Editorial Board   

Mr. Simpson

Mark Simpson

President & Founder, Maxymiser

Mark Simpson is Founder and President of Maxymiser, the global leader in conversion optimization. Maxymiser works with leading companies, such as Hertz, Lufthansa, Wyndham Hotels and Time Warner Cable, and across all sectors, digital platforms and media, to improve website and mobile conversion rates, offline customer profiling, visitor insight, customer loyalty, and overall digital experience. Maxymiser is based in New York, San Francisco, and internationally. Prior to Maxymiser, Mr. Simpson headed up online marketing and business development for Travelport, focusing on the acquisition and integration of ebookers, Octopus Travel, Hotel Club and RatesToGo, as well as heading up the company's Business Development, Search and PPC teams. Mr. Simpson was additionally a member of the team that launched Hitwise to the UK market. He graduated with a BCom Honours degree in Commerce from the University of Birmingham.

Mr. Simpson can be contacted at 212-419-0394 or mark@maxymiser.com

Coming up in November 2019...

Architecture & Design: Biophilic Design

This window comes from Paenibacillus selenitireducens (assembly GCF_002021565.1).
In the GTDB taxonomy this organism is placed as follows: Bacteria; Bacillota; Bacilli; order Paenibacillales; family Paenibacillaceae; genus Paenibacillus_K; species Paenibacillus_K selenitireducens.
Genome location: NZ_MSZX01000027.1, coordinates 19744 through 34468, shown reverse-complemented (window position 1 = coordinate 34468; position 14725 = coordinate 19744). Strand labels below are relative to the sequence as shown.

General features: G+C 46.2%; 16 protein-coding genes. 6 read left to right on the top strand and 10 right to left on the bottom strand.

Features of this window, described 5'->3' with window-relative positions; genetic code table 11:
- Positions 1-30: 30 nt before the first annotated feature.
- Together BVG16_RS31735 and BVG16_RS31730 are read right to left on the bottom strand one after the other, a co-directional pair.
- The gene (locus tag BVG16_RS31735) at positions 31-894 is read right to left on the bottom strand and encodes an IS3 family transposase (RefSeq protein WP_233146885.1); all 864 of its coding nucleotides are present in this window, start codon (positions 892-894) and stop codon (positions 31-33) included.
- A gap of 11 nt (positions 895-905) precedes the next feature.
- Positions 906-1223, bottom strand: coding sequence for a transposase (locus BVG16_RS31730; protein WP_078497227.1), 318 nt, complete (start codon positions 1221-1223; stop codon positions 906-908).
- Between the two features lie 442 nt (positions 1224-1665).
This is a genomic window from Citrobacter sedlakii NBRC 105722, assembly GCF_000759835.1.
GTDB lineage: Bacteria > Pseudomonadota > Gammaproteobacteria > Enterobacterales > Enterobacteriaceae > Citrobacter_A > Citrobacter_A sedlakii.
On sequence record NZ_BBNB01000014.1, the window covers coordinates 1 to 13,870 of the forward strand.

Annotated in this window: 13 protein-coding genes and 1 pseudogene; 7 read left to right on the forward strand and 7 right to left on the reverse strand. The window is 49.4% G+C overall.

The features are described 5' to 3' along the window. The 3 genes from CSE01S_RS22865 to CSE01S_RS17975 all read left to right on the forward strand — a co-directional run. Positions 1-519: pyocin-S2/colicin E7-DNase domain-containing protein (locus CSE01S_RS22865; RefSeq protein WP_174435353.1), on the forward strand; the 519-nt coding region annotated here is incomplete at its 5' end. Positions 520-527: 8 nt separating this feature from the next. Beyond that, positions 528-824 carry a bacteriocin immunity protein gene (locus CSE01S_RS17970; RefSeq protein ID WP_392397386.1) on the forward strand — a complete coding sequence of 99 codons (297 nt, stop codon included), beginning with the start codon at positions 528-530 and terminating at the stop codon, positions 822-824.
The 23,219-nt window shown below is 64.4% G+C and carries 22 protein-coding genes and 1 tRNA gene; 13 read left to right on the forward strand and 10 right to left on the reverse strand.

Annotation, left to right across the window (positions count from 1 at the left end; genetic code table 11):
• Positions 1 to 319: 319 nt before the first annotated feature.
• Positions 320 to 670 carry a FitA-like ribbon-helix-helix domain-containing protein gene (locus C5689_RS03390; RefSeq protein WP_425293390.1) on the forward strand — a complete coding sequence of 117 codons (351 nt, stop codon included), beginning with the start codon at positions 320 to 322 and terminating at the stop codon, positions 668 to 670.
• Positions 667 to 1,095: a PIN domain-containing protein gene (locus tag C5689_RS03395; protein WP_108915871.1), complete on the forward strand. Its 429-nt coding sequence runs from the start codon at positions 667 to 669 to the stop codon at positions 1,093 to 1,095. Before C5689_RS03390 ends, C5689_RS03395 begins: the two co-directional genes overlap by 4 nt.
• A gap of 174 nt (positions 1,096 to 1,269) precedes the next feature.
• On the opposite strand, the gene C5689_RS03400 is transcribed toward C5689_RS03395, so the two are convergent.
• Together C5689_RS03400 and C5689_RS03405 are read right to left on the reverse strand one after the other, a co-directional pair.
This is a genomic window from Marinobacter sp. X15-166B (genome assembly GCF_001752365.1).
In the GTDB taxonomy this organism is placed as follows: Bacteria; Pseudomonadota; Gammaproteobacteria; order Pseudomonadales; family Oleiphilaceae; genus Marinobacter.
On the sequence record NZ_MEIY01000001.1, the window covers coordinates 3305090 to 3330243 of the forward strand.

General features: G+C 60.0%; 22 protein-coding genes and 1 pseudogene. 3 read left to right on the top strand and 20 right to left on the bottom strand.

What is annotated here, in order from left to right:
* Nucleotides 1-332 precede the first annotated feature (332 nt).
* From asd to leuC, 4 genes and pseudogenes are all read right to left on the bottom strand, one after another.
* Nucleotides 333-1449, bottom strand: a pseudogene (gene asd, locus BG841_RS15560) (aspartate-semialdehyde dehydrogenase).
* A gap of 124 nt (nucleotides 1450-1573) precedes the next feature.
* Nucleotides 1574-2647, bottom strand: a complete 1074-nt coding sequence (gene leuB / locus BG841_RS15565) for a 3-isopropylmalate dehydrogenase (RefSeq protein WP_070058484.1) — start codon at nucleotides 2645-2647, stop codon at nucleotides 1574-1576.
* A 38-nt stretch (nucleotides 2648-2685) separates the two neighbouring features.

The hospitality industry is constantly evolving to meet and exceed guest expectations. As a result, hotels are always on the lookout for new ways to improve the guest experience, and architecture and design is an essential part of this equation. Bold design is often the most effective way to make an exceptional first impression - an impression guests use to distinguish between brands. One design trend that is being embraced worldwide has become known as “Biophilic Design.” Biophilic design is based on the concept of biophilia, which is the theory that human beings have an innate tendency to seek out nature, natural elements, and natural forms. Biophilic design is more than hotels simply adding a surplus of plants; it involves incorporating specific design elements into a hotel in order to imbue it with a sense of wellness and well-being. Some of those elements include exposure to natural lighting; views of nature and rooms with a view; natural architectural patterns; salvaged or reclaimed woods of all types; reclaimed metals; sustainably sourced stone; living green walls and vertical gardens; and direct and indirect exposure to nature. Hotels that have incorporated biophilic design into their properties are reaping the benefits associated with this trend including reduced stress responses, better air quality, lower energy costs, and more positive guest reviews. Biophilic design has also been shown to improve guest moods and to satisfy consumer demand for environmental responsibility. Savvy hotel owners and managers are aware that nature-inspired elements enhance their guests' comfort and well-being, which is why this trend is becoming so prevalent. Biophilic design is just one topic in the fields of hotel architecture and design that will be examined in the November issue of the Hotel Business Review.